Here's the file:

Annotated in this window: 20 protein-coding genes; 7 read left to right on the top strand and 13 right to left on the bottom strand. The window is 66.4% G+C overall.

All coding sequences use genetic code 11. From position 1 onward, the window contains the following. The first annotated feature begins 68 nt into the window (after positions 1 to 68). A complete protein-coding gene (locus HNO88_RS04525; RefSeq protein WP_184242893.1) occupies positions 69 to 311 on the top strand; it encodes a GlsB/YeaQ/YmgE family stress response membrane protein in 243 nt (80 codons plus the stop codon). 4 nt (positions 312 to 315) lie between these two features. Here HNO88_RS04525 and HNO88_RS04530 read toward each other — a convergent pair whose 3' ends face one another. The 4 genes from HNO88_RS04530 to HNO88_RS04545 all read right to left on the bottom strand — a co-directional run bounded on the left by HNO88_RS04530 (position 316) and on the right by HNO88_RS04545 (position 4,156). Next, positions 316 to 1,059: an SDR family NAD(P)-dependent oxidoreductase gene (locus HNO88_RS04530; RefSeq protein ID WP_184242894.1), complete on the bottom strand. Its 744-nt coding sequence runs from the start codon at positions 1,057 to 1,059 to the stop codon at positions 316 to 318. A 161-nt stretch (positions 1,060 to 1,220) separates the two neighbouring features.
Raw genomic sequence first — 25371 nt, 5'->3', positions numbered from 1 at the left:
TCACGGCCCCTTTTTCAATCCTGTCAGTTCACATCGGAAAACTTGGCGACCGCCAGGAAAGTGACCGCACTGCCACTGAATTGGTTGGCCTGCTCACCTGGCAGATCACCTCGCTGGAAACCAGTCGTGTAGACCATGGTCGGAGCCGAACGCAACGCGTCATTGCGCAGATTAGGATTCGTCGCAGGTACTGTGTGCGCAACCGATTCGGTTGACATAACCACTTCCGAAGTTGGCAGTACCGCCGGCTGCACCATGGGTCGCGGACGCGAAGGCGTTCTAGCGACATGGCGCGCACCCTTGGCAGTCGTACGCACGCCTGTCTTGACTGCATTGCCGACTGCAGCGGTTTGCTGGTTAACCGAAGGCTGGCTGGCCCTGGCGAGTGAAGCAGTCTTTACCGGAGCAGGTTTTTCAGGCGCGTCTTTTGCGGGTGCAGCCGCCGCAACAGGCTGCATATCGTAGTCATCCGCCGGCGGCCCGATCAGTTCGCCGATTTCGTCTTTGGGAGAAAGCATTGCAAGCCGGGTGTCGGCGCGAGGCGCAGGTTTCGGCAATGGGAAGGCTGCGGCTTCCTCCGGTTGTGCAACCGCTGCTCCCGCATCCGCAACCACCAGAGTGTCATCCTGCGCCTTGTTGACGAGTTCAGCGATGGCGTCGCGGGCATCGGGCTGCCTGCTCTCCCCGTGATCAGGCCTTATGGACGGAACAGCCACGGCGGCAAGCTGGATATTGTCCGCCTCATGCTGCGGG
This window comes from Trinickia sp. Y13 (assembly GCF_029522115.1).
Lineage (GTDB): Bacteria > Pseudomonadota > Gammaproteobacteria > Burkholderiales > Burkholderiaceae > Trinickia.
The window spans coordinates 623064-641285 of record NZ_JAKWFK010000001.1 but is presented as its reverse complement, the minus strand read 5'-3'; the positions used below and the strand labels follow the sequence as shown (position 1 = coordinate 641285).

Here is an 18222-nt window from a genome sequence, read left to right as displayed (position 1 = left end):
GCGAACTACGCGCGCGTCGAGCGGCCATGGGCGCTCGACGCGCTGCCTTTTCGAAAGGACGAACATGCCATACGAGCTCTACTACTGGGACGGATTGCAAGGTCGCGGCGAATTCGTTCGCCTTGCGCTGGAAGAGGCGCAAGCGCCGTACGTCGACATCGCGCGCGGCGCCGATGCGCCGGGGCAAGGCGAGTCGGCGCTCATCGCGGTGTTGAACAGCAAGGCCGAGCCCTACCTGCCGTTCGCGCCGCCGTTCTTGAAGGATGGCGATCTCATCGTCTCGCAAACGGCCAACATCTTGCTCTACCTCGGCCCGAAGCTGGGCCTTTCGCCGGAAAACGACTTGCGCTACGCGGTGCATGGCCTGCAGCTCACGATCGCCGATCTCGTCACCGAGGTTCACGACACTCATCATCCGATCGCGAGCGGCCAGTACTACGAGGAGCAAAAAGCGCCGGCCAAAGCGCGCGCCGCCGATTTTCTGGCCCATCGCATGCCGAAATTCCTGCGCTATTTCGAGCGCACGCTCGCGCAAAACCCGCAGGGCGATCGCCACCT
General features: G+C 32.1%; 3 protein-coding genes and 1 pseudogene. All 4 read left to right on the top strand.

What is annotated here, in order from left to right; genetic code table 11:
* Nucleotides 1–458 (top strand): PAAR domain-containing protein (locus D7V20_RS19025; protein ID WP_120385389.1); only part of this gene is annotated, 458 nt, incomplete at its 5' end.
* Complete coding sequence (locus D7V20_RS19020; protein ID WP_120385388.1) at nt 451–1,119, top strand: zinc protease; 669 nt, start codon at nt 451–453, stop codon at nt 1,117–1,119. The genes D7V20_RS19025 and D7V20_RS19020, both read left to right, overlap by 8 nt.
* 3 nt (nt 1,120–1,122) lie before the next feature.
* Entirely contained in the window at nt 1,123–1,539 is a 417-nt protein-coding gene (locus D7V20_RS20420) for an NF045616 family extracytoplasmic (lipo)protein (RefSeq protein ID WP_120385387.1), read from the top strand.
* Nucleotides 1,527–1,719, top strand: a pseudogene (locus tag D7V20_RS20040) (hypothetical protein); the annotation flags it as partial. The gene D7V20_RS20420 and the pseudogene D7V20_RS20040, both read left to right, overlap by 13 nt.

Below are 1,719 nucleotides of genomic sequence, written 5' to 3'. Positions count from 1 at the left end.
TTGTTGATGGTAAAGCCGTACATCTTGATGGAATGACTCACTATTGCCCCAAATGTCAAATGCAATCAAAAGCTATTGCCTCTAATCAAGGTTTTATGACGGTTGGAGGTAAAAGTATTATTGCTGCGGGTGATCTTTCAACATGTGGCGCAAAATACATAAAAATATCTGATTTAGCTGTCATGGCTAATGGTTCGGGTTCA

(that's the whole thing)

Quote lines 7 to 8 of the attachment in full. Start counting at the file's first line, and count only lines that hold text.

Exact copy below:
The window spans coordinates 623064-641285 of record NZ_JAKWFK010000001.1 but is presented as its reverse complement, the minus strand read 5'-3'; the positions used below and the strand labels follow the sequence as shown (position 1 = coordinate 641285).

Here is an 18222-nt window from a genome sequence, read left to right as displayed (position 1 = left end):